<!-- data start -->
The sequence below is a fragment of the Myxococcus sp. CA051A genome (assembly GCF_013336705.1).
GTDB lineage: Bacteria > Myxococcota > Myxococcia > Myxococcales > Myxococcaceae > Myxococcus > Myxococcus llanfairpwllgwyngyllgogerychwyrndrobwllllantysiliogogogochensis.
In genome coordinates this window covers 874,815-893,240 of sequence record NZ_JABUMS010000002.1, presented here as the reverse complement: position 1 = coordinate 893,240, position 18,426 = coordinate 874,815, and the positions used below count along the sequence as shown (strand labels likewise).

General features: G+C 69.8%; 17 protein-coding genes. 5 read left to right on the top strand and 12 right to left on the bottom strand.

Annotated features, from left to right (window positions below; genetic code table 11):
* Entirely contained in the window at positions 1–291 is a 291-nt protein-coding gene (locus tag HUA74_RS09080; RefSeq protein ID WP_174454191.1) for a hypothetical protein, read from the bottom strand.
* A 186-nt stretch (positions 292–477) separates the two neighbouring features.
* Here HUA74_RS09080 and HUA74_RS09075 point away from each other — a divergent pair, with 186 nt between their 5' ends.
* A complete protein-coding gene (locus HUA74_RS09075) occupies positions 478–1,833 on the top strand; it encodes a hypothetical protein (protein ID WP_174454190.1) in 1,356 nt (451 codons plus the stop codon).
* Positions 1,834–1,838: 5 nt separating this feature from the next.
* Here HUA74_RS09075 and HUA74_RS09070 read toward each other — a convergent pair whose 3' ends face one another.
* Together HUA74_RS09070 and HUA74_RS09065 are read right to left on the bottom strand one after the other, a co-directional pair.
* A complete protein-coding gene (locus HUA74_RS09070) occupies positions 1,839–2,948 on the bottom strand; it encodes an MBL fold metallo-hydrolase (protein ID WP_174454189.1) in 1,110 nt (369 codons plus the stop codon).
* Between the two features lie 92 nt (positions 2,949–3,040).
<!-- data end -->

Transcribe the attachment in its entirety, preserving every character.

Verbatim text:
The sequence below is a fragment of the Myxococcus sp. CA051A genome (assembly GCF_013336705.1).
GTDB lineage: Bacteria > Myxococcota > Myxococcia > Myxococcales > Myxococcaceae > Myxococcus > Myxococcus llanfairpwllgwyngyllgogerychwyrndrobwllllantysiliogogogochensis.
In genome coordinates this window covers 874,815-893,240 of sequence record NZ_JABUMS010000002.1, presented here as the reverse complement: position 1 = coordinate 893,240, position 18,426 = coordinate 874,815, and the positions used below count along the sequence as shown (strand labels likewise).

General features: G+C 69.8%; 17 protein-coding genes. 5 read left to right on the top strand and 12 right to left on the bottom strand.

Annotated features, from left to right (window positions below; genetic code table 11):
* Entirely contained in the window at positions 1–291 is a 291-nt protein-coding gene (locus tag HUA74_RS09080; RefSeq protein ID WP_174454191.1) for a hypothetical protein, read from the bottom strand.
* A 186-nt stretch (positions 292–477) separates the two neighbouring features.
* Here HUA74_RS09080 and HUA74_RS09075 point away from each other — a divergent pair, with 186 nt between their 5' ends.
* A complete protein-coding gene (locus HUA74_RS09075) occupies positions 478–1,833 on the top strand; it encodes a hypothetical protein (protein ID WP_174454190.1) in 1,356 nt (451 codons plus the stop codon).
* Positions 1,834–1,838: 5 nt separating this feature from the next.
* Here HUA74_RS09075 and HUA74_RS09070 read toward each other — a convergent pair whose 3' ends face one another.
* Together HUA74_RS09070 and HUA74_RS09065 are read right to left on the bottom strand one after the other, a co-directional pair.
* A complete protein-coding gene (locus HUA74_RS09070) occupies positions 1,839–2,948 on the bottom strand; it encodes an MBL fold metallo-hydrolase (protein ID WP_174454189.1) in 1,110 nt (369 codons plus the stop codon).
* Between the two features lie 92 nt (positions 2,949–3,040).